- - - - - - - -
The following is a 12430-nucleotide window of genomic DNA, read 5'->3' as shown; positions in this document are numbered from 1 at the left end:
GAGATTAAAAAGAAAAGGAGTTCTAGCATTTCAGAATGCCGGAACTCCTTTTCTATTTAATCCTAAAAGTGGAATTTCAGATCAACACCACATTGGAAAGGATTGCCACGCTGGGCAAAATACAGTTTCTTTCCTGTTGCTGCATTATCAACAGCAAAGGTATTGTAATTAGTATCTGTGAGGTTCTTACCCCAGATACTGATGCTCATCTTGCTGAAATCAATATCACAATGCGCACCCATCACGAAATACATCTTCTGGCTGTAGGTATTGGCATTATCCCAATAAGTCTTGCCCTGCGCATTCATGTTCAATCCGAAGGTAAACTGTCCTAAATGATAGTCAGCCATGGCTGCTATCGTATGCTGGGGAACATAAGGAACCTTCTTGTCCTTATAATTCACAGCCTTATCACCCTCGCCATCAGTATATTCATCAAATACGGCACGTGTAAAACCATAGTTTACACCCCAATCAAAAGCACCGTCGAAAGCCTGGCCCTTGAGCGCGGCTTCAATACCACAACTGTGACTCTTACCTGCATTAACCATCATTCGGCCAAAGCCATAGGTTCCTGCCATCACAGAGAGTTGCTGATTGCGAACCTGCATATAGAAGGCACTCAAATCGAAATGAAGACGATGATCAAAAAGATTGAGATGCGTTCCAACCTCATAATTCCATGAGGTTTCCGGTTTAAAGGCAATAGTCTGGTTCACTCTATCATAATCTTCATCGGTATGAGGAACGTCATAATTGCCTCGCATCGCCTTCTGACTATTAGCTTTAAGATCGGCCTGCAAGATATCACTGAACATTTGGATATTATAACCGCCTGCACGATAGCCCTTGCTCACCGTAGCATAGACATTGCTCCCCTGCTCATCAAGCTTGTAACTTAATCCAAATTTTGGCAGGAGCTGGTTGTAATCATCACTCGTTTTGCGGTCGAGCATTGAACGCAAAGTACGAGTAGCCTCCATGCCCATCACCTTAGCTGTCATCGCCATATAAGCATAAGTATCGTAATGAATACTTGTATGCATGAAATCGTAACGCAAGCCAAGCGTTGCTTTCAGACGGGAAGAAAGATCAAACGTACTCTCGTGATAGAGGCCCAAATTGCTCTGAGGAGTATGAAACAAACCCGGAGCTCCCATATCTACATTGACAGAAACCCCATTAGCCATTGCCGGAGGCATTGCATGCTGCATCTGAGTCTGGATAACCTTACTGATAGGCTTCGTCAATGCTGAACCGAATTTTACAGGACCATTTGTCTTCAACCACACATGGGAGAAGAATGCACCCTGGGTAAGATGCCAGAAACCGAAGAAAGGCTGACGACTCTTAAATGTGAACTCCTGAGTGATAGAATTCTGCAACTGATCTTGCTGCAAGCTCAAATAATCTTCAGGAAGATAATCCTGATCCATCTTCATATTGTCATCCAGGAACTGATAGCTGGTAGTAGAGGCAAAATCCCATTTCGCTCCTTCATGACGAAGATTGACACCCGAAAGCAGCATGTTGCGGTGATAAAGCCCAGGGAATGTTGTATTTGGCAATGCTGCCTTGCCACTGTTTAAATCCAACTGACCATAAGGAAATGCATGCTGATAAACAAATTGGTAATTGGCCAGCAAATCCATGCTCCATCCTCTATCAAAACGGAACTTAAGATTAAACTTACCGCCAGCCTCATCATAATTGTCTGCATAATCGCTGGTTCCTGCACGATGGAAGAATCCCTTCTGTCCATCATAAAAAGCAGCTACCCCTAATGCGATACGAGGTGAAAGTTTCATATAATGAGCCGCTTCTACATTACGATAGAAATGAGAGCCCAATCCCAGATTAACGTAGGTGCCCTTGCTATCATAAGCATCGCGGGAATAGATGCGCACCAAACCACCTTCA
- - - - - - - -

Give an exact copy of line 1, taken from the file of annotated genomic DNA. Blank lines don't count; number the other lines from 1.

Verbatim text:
The following is a 12430-nucleotide window of genomic DNA, read 5'->3' as shown; positions in this document are numbered from 1 at the left end: